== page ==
Over the weekend our friends Laura Wong and Larry McGahey biked into the refuge and confirmed the return of the two oldest documented Common Loons on the planet.

The male, called the ABJ, was banded as a young refuge chick in 1987, and thus his age is known precisely: This June he will turn 33.

In contrast, the female called Fe (“Fay”) was first color-marked in 1990 as a successful Seney mother; because the youngest age of verified Common Loon reproduction is four, Fe will be turning at least 34 this season. So while the ABJ is the oldest loon of known age, Fe is in fact the oldest known loon.

As it happens, these two most senior representatives of the species are long-term partners: The ABJ and Fe have been paired on the refuge since 1997, and over the past 23 years have produced offspring at a much higher rate than their refuge counterparts. Despite this sterling fidelity, loons do not mate for life, and prior to joining forces with the ABJ, Fe was coupled to a different male for at least seven years. Consequently, in addition to being the oldest known loon, she is also the most productive, with at least 33 chicks who have successfully fledged from Seney.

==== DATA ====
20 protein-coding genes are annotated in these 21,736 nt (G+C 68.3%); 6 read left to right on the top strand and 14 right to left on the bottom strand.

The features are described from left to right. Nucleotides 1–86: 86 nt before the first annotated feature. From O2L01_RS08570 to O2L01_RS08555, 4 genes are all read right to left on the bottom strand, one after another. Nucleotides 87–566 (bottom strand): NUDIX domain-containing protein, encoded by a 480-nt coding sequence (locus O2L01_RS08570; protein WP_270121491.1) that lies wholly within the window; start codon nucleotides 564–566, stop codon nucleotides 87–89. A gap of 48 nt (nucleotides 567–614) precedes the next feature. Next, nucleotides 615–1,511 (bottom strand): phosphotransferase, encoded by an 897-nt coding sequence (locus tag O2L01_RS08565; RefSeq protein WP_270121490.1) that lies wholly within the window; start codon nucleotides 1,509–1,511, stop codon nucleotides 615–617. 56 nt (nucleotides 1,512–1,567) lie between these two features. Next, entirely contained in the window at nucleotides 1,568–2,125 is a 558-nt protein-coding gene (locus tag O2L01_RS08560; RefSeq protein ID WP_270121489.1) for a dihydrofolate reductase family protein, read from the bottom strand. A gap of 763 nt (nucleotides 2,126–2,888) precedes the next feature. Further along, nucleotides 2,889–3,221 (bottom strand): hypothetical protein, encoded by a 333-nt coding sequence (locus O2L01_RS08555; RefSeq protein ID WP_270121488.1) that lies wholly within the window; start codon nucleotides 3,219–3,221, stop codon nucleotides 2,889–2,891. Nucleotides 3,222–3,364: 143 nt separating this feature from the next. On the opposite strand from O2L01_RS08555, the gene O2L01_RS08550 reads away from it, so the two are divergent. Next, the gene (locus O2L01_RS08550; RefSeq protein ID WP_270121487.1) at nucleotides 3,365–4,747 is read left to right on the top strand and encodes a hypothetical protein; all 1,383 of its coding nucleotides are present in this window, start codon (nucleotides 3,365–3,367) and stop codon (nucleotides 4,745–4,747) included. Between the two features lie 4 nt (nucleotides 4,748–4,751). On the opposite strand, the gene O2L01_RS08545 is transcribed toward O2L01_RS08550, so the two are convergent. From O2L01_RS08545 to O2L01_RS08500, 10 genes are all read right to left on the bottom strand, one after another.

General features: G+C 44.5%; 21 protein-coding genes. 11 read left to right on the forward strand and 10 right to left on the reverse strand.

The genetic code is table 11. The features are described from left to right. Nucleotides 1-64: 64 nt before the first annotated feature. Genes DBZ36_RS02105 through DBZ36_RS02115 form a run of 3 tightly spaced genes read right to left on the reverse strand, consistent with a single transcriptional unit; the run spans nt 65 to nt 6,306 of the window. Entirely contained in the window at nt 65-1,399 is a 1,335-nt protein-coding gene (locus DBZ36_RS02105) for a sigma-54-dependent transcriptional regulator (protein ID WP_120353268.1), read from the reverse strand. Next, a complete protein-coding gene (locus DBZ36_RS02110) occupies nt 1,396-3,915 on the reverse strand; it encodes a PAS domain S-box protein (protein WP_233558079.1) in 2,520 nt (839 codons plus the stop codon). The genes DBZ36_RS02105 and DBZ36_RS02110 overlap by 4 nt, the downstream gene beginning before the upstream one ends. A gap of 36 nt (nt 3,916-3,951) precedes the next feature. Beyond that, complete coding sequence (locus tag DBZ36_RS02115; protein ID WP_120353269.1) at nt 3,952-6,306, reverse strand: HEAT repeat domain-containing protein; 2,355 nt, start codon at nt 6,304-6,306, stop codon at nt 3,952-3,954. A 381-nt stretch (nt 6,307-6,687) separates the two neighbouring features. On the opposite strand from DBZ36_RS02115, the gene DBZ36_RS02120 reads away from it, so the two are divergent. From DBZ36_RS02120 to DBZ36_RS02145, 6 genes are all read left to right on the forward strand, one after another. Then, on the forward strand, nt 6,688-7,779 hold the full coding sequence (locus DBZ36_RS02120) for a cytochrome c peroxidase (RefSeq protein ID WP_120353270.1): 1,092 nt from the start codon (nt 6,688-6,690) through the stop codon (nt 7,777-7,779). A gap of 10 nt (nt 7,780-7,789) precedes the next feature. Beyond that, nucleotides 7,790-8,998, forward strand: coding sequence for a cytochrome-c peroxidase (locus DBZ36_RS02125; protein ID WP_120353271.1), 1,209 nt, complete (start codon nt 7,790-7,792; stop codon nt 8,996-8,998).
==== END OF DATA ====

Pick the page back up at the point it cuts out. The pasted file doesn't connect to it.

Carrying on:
In the coming weeks the venerable F Pool pair will vigorously defend their territory from other adult loons in search of their own breeding turf and mate. If successful in parrying these challenges, the ABJ and Fe will settle in for a record 24th consecutive season of nesting at Seney, with one or two chicks hopefully hatching in June or early July.